E15 Ethanol Opposition Calls For Congressional Hearings

Edward Niedermeyer
by Edward Niedermeyer

Opposition to the Ethanol industry’s push to allow gasoline blends with up to 15 percent ethanol is coming together this week, as a massive coalition of interest groups calls for congressional hearings on the EPA’s pending E15 decision [via PRNewswire]. The Alliance of Automobile Manufacturers and Association of International Automobile Manufacturers joined 37 other groups, ranging from the National Resources Defense Council to the Outdoor Power Equipment and Engine Service Association, in calling on congressional energy committees to take up the issue.

The letter explains

EPA has indicated that it should make a decision on granting a waiver for E15 by the end of September, and we believe that many important questions remain before EPA can make this decision. For example, EPA has not released information about the mid-level blend’s impact on different types of road and non-road engines, nor has it released information about how it will prevent harm to consumers from “misfueling” their engines with the incorrect blend.

We believe there are many questions remaining before EPA makes its final decision on the mid- level ethanol fuel waiver, and that the Environment and Public Works Committee is the ideal place to ask those questions. We also believe that the Department of Energy should fully expand and accelerate mid-level ethanol blends research in the areas that are necessary to protect consumers. For these reasons, we urge you to hold a hearing with EPA, DOE and other witnesses on the mid-level ethanol testing and waiver.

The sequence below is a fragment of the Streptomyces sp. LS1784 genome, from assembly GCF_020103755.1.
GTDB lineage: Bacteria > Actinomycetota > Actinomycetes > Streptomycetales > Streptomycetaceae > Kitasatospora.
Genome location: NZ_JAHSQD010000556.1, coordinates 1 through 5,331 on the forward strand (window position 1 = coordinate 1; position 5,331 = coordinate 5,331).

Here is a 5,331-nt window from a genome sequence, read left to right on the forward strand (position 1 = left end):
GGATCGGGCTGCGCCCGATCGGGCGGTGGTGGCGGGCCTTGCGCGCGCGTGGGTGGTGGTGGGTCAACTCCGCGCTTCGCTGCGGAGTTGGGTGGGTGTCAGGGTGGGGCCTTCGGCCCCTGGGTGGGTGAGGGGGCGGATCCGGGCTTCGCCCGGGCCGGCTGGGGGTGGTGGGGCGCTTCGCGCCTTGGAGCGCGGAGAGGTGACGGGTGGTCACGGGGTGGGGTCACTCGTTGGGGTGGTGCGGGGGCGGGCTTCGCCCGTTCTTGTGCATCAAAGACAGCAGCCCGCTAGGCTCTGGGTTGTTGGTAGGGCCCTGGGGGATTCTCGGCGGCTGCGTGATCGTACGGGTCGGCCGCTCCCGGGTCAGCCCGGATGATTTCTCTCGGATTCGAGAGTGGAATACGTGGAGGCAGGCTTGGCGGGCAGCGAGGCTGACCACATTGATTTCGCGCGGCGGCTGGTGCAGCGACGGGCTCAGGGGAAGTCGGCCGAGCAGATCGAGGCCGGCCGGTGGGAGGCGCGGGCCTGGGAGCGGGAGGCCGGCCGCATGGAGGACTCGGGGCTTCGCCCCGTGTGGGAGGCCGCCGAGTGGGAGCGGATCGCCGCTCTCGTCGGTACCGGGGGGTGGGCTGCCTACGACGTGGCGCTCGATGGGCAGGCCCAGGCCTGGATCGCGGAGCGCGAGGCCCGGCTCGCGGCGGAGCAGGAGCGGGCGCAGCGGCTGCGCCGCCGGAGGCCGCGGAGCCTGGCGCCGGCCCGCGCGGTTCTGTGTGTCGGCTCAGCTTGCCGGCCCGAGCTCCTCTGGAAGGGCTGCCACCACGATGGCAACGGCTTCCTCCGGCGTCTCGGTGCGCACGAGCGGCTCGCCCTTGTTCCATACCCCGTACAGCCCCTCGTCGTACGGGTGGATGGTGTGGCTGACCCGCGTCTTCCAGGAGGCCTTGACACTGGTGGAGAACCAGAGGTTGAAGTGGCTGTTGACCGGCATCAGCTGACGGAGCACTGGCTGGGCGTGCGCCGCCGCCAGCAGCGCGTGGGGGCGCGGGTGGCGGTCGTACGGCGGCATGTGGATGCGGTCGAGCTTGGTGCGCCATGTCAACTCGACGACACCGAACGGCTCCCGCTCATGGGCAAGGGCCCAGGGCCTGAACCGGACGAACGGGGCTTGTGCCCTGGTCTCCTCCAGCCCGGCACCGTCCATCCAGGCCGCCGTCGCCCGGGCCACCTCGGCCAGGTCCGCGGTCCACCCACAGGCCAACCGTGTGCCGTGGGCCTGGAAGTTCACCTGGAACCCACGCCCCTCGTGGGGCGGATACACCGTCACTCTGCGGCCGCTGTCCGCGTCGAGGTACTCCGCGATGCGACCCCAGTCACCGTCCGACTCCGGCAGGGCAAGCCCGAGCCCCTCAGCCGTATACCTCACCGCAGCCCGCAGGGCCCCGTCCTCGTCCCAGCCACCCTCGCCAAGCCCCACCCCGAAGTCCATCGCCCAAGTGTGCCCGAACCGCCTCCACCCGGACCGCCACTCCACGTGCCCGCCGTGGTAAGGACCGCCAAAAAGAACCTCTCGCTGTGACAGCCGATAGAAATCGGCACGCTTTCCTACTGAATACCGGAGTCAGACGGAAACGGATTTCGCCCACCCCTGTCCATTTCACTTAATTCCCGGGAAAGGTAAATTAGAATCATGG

The coalition of E15 opponents is a big tent and as the letter makes clear, environmentalism isn’t necessarily the glue that holds it together. A number of food-industry groups like the American Meat Institute, the Grocery Manufacturers Association, and the National Turkey Federation are concerned about ethanol’s impacts on food prices. The Association of Marina Industries, the Outdoor Power Equipment Institute, SEMA, the automakers and other motor-industry interest groups are primarily concerned about E15’s impact on their products. The call for more testing of E15 and E12 (which the corn and ethanol industries have requested approval for as an interim measure) is primarily motivated by the motor manufacturing and service faction, as ethanol has been tied to corrosion in engines, reduced fuel economy, and higher-than-normal operating temperatures.